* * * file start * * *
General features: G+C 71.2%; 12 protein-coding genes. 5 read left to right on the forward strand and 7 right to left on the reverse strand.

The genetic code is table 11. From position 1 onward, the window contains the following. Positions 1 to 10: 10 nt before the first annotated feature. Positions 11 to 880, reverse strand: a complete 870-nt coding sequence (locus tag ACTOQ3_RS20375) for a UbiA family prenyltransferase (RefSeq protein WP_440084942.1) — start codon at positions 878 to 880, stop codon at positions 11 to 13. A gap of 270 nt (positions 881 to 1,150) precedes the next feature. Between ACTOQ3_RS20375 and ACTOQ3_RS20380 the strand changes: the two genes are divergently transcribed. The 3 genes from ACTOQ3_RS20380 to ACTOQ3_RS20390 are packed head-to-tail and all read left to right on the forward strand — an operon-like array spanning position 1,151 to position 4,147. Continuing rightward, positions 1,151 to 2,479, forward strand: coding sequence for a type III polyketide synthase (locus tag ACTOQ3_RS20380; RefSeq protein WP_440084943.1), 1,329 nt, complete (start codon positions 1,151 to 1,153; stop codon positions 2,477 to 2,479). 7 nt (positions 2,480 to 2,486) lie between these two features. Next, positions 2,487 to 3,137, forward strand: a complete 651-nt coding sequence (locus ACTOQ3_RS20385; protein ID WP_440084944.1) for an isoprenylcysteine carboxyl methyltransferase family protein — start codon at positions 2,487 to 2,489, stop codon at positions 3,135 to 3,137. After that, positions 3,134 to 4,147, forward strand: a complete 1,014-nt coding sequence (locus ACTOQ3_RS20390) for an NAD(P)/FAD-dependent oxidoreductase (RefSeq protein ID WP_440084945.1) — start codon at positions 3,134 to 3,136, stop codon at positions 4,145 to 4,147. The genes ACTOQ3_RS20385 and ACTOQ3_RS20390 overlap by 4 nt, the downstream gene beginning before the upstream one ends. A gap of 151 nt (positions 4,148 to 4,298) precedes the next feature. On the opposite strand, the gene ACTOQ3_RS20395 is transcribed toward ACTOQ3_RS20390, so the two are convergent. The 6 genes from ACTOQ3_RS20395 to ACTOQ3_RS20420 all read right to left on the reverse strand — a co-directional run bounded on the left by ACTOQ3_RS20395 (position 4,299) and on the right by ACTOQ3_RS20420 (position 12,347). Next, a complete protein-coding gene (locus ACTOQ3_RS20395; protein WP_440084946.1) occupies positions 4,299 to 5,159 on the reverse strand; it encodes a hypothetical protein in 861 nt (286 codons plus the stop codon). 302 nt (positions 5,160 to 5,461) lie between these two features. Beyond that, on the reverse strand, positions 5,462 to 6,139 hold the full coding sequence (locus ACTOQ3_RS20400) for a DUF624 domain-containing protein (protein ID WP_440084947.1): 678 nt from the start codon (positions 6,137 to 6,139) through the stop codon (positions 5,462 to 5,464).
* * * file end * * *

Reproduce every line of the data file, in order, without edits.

General features: G+C 71.2%; 12 protein-coding genes. 5 read left to right on the forward strand and 7 right to left on the reverse strand.

The genetic code is table 11. From position 1 onward, the window contains the following. Positions 1 to 10: 10 nt before the first annotated feature. Positions 11 to 880, reverse strand: a complete 870-nt coding sequence (locus tag ACTOQ3_RS20375) for a UbiA family prenyltransferase (RefSeq protein WP_440084942.1) — start codon at positions 878 to 880, stop codon at positions 11 to 13. A gap of 270 nt (positions 881 to 1,150) precedes the next feature. Between ACTOQ3_RS20375 and ACTOQ3_RS20380 the strand changes: the two genes are divergently transcribed. The 3 genes from ACTOQ3_RS20380 to ACTOQ3_RS20390 are packed head-to-tail and all read left to right on the forward strand — an operon-like array spanning position 1,151 to position 4,147. Continuing rightward, positions 1,151 to 2,479, forward strand: coding sequence for a type III polyketide synthase (locus tag ACTOQ3_RS20380; RefSeq protein WP_440084943.1), 1,329 nt, complete (start codon positions 1,151 to 1,153; stop codon positions 2,477 to 2,479). 7 nt (positions 2,480 to 2,486) lie between these two features. Next, positions 2,487 to 3,137, forward strand: a complete 651-nt coding sequence (locus ACTOQ3_RS20385; protein ID WP_440084944.1) for an isoprenylcysteine carboxyl methyltransferase family protein — start codon at positions 2,487 to 2,489, stop codon at positions 3,135 to 3,137. After that, positions 3,134 to 4,147, forward strand: a complete 1,014-nt coding sequence (locus ACTOQ3_RS20390) for an NAD(P)/FAD-dependent oxidoreductase (RefSeq protein ID WP_440084945.1) — start codon at positions 3,134 to 3,136, stop codon at positions 4,145 to 4,147. The genes ACTOQ3_RS20385 and ACTOQ3_RS20390 overlap by 4 nt, the downstream gene beginning before the upstream one ends. A gap of 151 nt (positions 4,148 to 4,298) precedes the next feature. On the opposite strand, the gene ACTOQ3_RS20395 is transcribed toward ACTOQ3_RS20390, so the two are convergent. The 6 genes from ACTOQ3_RS20395 to ACTOQ3_RS20420 all read right to left on the reverse strand — a co-directional run bounded on the left by ACTOQ3_RS20395 (position 4,299) and on the right by ACTOQ3_RS20420 (position 12,347). Next, a complete protein-coding gene (locus ACTOQ3_RS20395; protein WP_440084946.1) occupies positions 4,299 to 5,159 on the reverse strand; it encodes a hypothetical protein in 861 nt (286 codons plus the stop codon). 302 nt (positions 5,160 to 5,461) lie between these two features. Beyond that, on the reverse strand, positions 5,462 to 6,139 hold the full coding sequence (locus ACTOQ3_RS20400) for a DUF624 domain-containing protein (protein ID WP_440084947.1): 678 nt from the start codon (positions 6,137 to 6,139) through the stop codon (positions 5,462 to 5,464).